A lite kick in the Sachs

What I've read from Jeffrey Sachs can be found if you root around in the following links and find a response he writes to a critique from the Washington Post, which is to say, very little. However I've found some stuff from Dan Drezner that has me curious. He, Drezner, starts a worthy discussion on Sachs' The End of Poverty and has a pretty fair (the impartial kind, not the mediocre kind) review of it in the NY Times. If anything it makes me want to pick up Sachs' book and plug away, it's just that now I believe I'll have some things to think about while I'm reading it.

Speaking of foreign policy-ish books I'd like to read, "The World is Flat" by Thomas L. Friedman looks, and I use the word a little loosely, exciting. For a good review of this book check this from Slate, For an example of a writer wanking with his keyboard in search of a "good clip" see Matt Taibbi battle Friedman’s use of metaphors and completely refuse to engage with a single idea.

1 comment:

Joe said...

I finally finished the Sachs book, and I wanted to touch on a couple of things. Drezner's point that Sach's plan is nothing new, that it has been tried, is interesting. According to Sachs, the argument (made by Paul O'Neil, for instance), that the West has already given trillions of dollars in aid to africa is simply wrong. We simply haven't given very much money, and a great deal of the money that we have given has gone into administrative costs, consultant fees, some debt relief...in other words, not very much of the money has gone into actual development. He also contradicts Andrew's argument about the Marshall Plan, which ran about 1% GDP, while our development aid to Africa hasn't even been close to that. He also addresses the issue that we raised after the Tsunami disaster, i.e., the amount of money given by Americans to private charities. Including this amount only raised U.S. contribution levels from about .15% GNP to .18% GNP, not nearly enough to cover the gap between our contribution and our pledge of .7%.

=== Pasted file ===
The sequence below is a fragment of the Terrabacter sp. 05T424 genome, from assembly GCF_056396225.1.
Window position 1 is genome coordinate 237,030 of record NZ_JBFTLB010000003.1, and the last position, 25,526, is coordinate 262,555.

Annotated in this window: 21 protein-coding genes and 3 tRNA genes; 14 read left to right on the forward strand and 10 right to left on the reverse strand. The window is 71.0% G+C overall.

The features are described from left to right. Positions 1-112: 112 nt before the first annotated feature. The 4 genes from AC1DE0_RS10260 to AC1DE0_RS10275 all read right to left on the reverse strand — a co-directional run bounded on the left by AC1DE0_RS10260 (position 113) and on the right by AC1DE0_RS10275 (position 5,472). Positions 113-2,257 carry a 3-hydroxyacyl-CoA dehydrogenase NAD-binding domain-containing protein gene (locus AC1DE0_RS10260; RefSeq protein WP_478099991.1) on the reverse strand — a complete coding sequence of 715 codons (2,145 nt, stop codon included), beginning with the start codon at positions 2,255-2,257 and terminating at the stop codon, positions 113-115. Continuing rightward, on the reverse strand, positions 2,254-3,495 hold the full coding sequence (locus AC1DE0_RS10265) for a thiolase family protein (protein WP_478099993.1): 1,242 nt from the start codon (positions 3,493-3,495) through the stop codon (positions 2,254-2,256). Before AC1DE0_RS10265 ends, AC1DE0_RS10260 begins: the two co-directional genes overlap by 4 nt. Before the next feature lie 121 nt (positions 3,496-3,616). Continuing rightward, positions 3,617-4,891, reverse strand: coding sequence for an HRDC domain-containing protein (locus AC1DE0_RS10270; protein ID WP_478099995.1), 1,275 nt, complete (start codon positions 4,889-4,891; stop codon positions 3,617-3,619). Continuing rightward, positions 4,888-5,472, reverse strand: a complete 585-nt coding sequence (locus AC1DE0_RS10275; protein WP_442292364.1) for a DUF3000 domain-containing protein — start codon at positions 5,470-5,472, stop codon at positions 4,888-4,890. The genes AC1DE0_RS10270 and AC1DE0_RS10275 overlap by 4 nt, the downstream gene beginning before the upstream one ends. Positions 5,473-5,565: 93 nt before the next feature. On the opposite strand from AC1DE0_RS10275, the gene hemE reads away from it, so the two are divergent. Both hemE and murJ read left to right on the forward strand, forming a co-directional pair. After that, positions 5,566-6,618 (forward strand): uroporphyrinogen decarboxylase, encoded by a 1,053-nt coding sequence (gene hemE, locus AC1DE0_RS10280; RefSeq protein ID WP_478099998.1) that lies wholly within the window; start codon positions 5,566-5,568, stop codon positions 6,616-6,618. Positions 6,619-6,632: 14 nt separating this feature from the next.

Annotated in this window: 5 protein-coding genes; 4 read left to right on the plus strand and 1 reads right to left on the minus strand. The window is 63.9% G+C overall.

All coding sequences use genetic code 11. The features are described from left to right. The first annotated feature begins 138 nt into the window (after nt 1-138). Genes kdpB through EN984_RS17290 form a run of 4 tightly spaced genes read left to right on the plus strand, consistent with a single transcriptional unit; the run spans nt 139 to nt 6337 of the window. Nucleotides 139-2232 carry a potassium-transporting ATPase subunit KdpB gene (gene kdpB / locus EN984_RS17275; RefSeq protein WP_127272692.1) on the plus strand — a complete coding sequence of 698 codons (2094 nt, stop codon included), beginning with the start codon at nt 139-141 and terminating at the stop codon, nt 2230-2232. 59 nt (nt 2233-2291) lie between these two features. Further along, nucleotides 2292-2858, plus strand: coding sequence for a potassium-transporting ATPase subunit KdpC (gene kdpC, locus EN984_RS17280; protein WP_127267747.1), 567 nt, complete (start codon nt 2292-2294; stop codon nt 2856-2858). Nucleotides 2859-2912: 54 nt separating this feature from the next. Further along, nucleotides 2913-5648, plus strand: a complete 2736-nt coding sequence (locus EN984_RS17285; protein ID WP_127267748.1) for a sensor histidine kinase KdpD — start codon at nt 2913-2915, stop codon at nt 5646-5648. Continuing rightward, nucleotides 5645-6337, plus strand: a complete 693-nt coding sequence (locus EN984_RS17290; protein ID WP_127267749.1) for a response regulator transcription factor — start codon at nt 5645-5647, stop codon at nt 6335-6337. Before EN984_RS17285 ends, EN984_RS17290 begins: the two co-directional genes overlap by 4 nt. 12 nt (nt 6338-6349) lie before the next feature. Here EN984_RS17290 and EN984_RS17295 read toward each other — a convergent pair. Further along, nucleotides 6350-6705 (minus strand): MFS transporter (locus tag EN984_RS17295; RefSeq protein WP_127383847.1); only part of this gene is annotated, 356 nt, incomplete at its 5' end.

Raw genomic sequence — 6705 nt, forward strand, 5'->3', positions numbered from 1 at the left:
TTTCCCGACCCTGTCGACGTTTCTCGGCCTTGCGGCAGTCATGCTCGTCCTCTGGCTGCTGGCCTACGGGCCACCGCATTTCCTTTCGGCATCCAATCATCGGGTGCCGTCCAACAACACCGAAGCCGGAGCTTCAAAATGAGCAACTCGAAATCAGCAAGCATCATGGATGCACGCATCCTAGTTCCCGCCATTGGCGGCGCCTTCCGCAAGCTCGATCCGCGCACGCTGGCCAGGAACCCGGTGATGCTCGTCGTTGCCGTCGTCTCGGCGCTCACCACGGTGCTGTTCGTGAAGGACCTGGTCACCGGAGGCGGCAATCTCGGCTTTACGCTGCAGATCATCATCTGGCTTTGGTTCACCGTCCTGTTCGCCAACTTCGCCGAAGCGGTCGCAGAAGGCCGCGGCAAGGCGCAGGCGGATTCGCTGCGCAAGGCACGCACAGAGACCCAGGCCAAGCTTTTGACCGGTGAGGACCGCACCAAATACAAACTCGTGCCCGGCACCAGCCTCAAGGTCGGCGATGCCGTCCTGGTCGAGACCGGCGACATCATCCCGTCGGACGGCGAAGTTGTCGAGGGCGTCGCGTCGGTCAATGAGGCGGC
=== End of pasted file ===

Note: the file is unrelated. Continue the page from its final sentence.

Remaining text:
Sachs addresses the corruption/authoritarianism issue more thoroughly in the latter part of the book (he even references the same Freedom House report that Andrew cited, as well as several other indeces of governance quality). Basically, his argument is that African countries are no more corrupt than other countries of comparable income level. He also argues that many of the relatively well-governed countries in Africa are poorer than decently governed countries elsewhere in the world. He further argues that although bad governance contributes to poverty, the causal chain is much stronger in the opposite direction, that is, poverty causes bad governance. Good governance requires money, for computing and accounting systems for instance.
0.7% of GNP for the next 10 or 20 years to end extreme poverty...sounds like a fair deal to me, even if he's only half right. Now, I have to figure out how I can help make it happen....